Police Judo emphasizes development, not competition

Police Judo believe judo is the martial arts style best suited for police work because of its philosophy to take care of one’s partner. (Aaron Schulze/BCIT News).

Police Judo opened the doors to one of its black belt graduation ceremonies at the Vancouver Police Department Tactical Training Centre.

Police Judo is a group of instructors and police officers who teach people how to use judo in policing situations. It was established 25 years ago at Simon Fraser University (SFU) by a group of core martial artists practicing traditional judo. It was eventually moved to the Vancouver Police Department, where everyone began to practice judo competitively.

Sgt. Toby Hinton is one of the original members of Police Judo. Hilton says the competitive resulted in a rough start, as the group only had around half a dozen big, strong guys who were all police officers just hammering away at one another.

Sgt. Hinton and the rest of the members of Police Judo decided to change their model. They stripped the competitive aspect from their group and set new entry requirements. In order for someone to be accepted into Police Judo, they must pass a criminal record check, a security clearance, and get a police officer to sponsor them.

“Mixed martial arts isn’t about helping someone, it’s about trying to damage someone until they submit. That’s not what we’re about. We’re about having fun, enjoying workouts, and safe practice places. We don’t care about competition, we couldn’t care less; it doesn’t matter. We’re equipping people with something that is far more important than competition, we’re equipping them for life.” – Sgt. Toby Hinton, Vancouver PD/Police Judo

The change from competitiveness to developing helped Police Judo expand. Police Judo opened up at SFU in 2010, the Justice Institute in 2012, Kamloops in 2014, and now has 300 official members and has trained thousands of people.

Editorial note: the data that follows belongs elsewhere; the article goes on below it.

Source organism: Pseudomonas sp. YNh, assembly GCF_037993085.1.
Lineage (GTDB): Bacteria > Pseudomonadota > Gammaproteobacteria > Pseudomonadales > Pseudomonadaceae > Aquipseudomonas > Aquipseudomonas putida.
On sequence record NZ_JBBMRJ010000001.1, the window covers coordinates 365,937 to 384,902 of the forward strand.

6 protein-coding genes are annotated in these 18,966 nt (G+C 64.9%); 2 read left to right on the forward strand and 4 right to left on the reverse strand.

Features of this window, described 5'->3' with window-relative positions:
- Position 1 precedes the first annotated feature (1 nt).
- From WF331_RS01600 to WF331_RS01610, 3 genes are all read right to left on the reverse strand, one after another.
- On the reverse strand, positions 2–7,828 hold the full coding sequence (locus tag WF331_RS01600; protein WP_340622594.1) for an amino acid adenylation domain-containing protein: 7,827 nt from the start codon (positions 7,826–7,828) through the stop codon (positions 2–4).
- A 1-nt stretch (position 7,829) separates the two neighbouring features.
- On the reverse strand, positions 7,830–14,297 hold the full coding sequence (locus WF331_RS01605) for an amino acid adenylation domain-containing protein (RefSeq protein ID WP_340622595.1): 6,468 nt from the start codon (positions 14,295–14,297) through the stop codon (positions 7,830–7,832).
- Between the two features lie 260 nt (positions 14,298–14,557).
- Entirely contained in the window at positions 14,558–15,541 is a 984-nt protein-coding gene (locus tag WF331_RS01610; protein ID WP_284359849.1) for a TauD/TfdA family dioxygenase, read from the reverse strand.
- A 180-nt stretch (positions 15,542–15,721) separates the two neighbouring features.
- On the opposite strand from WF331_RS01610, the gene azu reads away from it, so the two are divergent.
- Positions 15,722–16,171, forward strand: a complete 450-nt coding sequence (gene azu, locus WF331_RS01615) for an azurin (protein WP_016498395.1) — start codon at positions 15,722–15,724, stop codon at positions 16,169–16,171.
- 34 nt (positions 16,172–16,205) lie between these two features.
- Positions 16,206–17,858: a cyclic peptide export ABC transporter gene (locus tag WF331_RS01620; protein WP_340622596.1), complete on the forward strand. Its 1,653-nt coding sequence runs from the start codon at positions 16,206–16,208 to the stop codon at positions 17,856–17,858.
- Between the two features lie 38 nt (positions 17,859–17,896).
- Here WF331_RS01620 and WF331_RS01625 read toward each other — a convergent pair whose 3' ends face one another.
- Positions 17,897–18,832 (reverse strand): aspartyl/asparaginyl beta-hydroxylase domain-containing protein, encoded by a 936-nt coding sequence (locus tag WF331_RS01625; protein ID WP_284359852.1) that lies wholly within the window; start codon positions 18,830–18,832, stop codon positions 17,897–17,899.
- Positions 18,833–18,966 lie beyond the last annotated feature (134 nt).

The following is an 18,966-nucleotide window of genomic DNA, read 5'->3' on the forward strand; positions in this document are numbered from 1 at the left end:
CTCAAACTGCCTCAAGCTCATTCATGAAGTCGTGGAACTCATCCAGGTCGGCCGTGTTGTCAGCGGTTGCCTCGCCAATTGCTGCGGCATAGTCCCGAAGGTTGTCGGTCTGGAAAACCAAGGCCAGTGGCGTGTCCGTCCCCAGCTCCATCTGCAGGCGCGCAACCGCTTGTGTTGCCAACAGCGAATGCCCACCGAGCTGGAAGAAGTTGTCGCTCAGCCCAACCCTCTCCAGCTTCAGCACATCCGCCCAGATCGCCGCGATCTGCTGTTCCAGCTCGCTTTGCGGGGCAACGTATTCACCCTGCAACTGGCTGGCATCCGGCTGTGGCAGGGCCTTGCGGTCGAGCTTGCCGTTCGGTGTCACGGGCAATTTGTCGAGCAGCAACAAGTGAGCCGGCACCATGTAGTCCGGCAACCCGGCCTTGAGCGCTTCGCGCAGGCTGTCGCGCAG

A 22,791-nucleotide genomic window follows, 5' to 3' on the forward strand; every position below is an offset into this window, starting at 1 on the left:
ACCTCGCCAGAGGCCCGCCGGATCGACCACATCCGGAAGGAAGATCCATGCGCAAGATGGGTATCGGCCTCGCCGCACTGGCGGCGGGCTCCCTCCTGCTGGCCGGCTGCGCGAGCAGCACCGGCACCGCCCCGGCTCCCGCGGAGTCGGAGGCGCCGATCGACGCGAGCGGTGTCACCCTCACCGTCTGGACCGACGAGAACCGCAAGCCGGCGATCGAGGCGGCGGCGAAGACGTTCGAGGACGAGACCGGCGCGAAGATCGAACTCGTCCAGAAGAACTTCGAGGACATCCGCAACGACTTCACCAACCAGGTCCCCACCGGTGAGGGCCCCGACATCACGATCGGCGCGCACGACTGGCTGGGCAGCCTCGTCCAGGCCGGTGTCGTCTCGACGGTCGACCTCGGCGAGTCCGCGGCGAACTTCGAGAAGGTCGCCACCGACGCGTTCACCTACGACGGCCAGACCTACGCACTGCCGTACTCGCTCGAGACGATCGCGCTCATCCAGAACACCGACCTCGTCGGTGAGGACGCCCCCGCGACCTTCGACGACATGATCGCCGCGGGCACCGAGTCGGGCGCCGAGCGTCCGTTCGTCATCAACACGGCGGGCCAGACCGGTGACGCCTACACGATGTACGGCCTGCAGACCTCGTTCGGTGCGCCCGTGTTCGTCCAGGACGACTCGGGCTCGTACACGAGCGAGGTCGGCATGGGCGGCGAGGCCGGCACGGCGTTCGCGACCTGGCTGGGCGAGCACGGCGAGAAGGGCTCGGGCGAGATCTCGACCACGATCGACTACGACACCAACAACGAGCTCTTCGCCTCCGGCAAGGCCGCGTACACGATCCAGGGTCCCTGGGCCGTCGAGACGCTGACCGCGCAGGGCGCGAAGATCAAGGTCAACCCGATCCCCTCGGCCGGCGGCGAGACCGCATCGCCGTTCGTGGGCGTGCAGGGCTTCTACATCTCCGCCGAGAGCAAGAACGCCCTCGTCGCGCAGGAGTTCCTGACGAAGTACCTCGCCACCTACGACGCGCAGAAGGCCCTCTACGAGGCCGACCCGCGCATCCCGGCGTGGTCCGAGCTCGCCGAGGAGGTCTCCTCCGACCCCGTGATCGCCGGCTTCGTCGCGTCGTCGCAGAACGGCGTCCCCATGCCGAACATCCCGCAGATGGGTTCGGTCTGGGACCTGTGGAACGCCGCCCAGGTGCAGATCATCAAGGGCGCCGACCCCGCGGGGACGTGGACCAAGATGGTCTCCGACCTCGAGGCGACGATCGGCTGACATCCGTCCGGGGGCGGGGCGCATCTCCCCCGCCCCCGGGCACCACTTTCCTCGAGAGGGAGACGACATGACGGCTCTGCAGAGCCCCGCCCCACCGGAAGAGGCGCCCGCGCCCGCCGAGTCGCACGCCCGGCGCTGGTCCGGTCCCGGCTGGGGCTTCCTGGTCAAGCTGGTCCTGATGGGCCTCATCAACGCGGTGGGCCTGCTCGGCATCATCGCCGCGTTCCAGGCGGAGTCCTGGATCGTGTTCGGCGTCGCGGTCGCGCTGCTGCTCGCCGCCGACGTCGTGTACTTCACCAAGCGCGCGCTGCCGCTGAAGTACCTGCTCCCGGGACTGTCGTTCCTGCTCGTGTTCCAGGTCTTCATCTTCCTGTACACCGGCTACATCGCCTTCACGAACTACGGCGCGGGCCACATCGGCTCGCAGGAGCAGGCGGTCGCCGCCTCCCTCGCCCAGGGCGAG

Along with personal development, Police Judo wants to train people who are planning to become police officers before they go to an academy, so they’re prepared to deal with the pressure of dealing with the human body.

“If you want to become a massage therapist in British Columbia you’re probably going to do 2200 hours of practice before you get certified to lay hands on some on. Chances are it’s not a life or death situation. I don’t think we’re providing enough training time for people in the world of policing and law enforcement because they have difficult problems to solve sometimes in seconds, and they have to keep themselves safe and they have to keep other people safe.” – Sgt. Toby Hinton, Vancouver PD/Police Judo.

Hinton believes judo is the best martial art for police work because of its philosophy to take care of one’s partner and focus of physical body control rather than strikes. Hinton says police officers in countries such as Taipei are competent in body control because they spend 200 hours practicing judo and another 200 learning defense techniques.

“If you’re not competent in physical control it can create problems for you and other people, so what we want to try to do is to help people, especially younger people when they’re starting out in the field to get a better proficiency. Not everybody’s going to be cooperative, easy to deal with, or rational, but we have to figure out the most ethical way to deal with that given we have a job to do.” – Sgt. Toby Hinton, Vancouver PD/Police Judo.

Police Judo doesn’t expect its students to just understand the physical aspect, but also the mentality of being a good person. Hinton says Police Judo has a requirement that students won’t be able to grade up with doing community service and helping other people.

Officers in training, community peace keepers, students, seniors, everyone is welcome to learn judo safely. (Aaron Schulze/BCIT News).

Police Judo’s belief is that the most educated person is the one who knows the world around them. Hinton says Police Judo is all about giving people physical and mental skills they’ll need going forward in life, even if they don’t plan on going into law enforcement.